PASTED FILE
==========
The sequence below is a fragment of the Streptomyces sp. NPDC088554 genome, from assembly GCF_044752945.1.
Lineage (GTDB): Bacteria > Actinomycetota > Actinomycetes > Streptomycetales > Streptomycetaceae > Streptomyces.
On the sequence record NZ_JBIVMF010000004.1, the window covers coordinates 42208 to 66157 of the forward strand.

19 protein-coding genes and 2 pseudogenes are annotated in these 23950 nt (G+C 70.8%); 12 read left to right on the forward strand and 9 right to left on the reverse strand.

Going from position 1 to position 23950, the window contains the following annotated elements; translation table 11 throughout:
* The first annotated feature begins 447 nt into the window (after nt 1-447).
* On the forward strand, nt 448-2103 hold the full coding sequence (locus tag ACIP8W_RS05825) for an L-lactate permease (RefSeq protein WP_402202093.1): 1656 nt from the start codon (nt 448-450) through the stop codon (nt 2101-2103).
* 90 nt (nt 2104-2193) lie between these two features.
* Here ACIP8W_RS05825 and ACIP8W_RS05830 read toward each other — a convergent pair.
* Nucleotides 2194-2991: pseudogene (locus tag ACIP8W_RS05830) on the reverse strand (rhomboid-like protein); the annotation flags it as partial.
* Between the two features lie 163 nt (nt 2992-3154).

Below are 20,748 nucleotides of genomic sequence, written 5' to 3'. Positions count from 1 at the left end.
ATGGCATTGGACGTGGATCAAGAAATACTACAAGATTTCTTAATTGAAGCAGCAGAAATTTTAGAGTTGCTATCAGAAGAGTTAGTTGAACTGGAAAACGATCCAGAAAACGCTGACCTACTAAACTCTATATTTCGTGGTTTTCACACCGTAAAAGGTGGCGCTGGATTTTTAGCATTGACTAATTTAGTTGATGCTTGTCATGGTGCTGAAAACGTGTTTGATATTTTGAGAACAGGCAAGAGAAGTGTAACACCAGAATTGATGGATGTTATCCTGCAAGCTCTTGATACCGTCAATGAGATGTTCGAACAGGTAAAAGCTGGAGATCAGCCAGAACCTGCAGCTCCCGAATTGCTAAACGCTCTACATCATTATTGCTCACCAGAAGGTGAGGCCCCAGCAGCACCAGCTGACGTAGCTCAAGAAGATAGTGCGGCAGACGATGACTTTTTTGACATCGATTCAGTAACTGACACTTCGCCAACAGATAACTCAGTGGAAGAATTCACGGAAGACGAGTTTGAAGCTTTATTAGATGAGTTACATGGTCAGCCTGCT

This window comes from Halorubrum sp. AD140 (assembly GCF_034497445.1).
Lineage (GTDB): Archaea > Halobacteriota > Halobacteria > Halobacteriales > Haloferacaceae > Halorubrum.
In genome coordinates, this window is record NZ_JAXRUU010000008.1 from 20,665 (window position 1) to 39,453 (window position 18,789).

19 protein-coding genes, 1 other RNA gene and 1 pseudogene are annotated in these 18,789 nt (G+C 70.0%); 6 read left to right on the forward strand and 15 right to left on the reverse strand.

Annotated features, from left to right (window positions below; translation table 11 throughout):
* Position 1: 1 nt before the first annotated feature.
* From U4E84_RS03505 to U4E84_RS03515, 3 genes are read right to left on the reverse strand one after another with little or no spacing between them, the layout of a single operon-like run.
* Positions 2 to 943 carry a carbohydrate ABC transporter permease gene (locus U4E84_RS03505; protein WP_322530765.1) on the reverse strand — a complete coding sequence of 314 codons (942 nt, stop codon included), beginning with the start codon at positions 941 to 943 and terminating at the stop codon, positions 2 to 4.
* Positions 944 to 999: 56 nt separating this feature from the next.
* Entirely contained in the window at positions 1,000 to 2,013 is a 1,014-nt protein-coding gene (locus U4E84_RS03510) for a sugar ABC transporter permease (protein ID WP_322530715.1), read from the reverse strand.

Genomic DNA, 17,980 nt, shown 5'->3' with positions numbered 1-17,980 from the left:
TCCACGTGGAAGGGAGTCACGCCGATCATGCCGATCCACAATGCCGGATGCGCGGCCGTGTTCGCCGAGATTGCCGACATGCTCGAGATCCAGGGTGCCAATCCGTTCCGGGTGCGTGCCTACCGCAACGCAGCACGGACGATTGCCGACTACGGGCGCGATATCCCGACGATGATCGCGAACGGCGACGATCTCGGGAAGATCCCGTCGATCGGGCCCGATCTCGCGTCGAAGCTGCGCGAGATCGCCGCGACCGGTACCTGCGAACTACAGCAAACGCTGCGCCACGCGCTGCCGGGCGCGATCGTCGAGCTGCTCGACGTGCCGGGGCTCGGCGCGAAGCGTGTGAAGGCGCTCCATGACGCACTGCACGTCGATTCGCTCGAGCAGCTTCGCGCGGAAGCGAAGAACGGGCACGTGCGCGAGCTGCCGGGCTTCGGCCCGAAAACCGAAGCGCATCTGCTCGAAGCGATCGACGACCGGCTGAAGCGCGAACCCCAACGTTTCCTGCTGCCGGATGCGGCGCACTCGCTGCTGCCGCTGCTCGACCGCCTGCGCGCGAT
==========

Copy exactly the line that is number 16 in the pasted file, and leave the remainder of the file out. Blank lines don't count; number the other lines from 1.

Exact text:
In genome coordinates, this window is record NZ_JAXRUU010000008.1 from 20,665 (window position 1) to 39,453 (window position 18,789).